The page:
Film Review: John Krasinski’s ‘A Quiet Place’ delivers a suspenseful, innovative thriller

a-Quiet-Place
Courtesy of OutInCanberra

John Krasinski is best known for his comedic chops in “The Office,” but what you may not know is that he’s also building up a resume as a director. With “A Quiet Place,” his third feature film, Krasinski offers a simple, yet utterly thrilling spin on the well-trodden horror genre, proving that he’s a filmmaker to keep an eye on.

“A Quiet Place” stars Krasinski and Emily Blunt (who are married in real life) as Lee and Evelyn Abbott, a husband and wife who must navigate a near-future, post-apocalyptic landscape with their deaf daughter Regan (Millicent Simmonds) and their hearing son Marcus (Noah Jupe). They live a relatively simple life, but there’s one huge catch — they can’t make a sound, or risk being hunted down by alien-like creatures.

Sound has become such an expected part of our normal movie-going experience. In making a film that’s relatively silent and nearly void of dialogue, Krasinski takes command over the soundscape so that even normal noise feels deafening, simultaneously priming us for the monstrous horrors that will follow. It’s an unnerving, genius concept, and one that he uses to its full potential. The opening sequence in particular illustrates this toggle between silence and sound perfectly, making it one of the best openings to a film I’ve ever seen.

It’s also quite interesting to watch how the characters address this central problem. You’re safe as long as you avoid sound, which begs the question, “How do you stay silent?” That may seem simple enough on the surface, but in reality, it takes a lot of precaution, requiring you to plan your every move, your every breath. We meet the Abbott family at a point where they’ve been at this awhile, using sign language to communicate with one another and sand to cushion their steps. Even their board games consist of knitted playing pieces. As much as they plan, though, there are unexpected events and human errors that intervene, inviting terrifying consequences.

In terms of the creatures themselves, it’s partly about what you hear, but it’s also about what you see. Krasinski wisely takes a page from Steven Spielberg’s handbook; the monsters’ absence is like the shark in “Jaws,” while their presence is like the raptors in “Jurassic Park.” It engenders an uneasy feeling that they could be lurking anywhere at any time, but you never know where. This, combined with the film’s impeccable sound design, plays on all your senses and cranks up the suspense as the Abbott family’s situation escalates.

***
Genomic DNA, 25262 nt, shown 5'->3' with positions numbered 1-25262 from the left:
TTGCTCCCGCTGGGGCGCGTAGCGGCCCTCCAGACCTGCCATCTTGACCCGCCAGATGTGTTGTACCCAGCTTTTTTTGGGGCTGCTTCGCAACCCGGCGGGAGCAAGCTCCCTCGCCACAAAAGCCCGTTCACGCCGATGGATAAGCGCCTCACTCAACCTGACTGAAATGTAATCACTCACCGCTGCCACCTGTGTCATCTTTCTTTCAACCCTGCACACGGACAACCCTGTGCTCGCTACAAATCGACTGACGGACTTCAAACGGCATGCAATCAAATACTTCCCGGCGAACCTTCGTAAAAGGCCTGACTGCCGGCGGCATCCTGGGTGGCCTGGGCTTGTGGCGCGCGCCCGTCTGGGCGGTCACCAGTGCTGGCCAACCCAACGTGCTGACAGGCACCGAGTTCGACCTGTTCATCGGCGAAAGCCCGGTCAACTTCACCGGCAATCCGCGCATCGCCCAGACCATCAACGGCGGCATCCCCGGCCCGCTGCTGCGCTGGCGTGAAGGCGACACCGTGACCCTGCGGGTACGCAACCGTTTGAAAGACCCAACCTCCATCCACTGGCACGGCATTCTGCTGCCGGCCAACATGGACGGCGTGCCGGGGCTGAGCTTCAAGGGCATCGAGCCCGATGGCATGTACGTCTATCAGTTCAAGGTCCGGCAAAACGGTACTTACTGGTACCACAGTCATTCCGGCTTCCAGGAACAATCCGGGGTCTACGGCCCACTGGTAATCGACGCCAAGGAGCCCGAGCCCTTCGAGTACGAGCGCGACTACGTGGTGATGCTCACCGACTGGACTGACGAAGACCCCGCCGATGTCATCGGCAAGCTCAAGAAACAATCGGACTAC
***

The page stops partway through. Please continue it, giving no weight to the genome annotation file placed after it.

As much as “A Quiet Place” is a suspense thriller, it is equally a family drama. That’s what truly elevates this beyond jumpscare territory towards something greater, because Krasinski makes you care about and invest in these characters, both individually and as a family unit.

In front of the camera, Krasinski shows his dramatic range by depicting Lee as a fiercely protective, caring father. As good as he is, though, Blunt and Simmonds are the standouts. Within the narrative constraints of the film, Blunt does a lot of physical, emotive work without making a sound. Her character has some particularly grueling obstacles to deal with, and Blunt portrays that so viscerally it made my stomach churn watching her. Simmonds, who is a deaf actress, weaves these struggles organically into the context of the story and adds a level of realism and suspense. She also does a lot of the emotional heavy lifting, particularly through Regan’s relationship with Lee. The emotional climax of the film hinges on that dynamic, and the fact that Simmonds and Krasinski have a very believable father-daughter relationship makes this moment incredibly effective.

There aren’t too many knocks I have against this film. If I were to nitpick, I would say that some of the sequences become slightly cyclical and repetitive, but by no means does the film ever feel stagnant or stale. I also felt like the film almost could have ended a bit sooner. As it stands, the conclusion is satisfying, but I thought there was another cut-off point a little earlier that may have worked better.

I’ve seen plenty of good films this year, but I’ve been waiting for one to really grab me by the shoulders. “A Quiet Place” is the first 2018 film I’ve seen that is great. For the entire 95-minute run-time, it had me glued to my seat, tensed up and riveted. This film is a coming-out party for Krasinski’s directing talents and a showcase of what a calculated soundscape can do for a film.

You’ll want a quiet theater for this one. Enjoy the silence.


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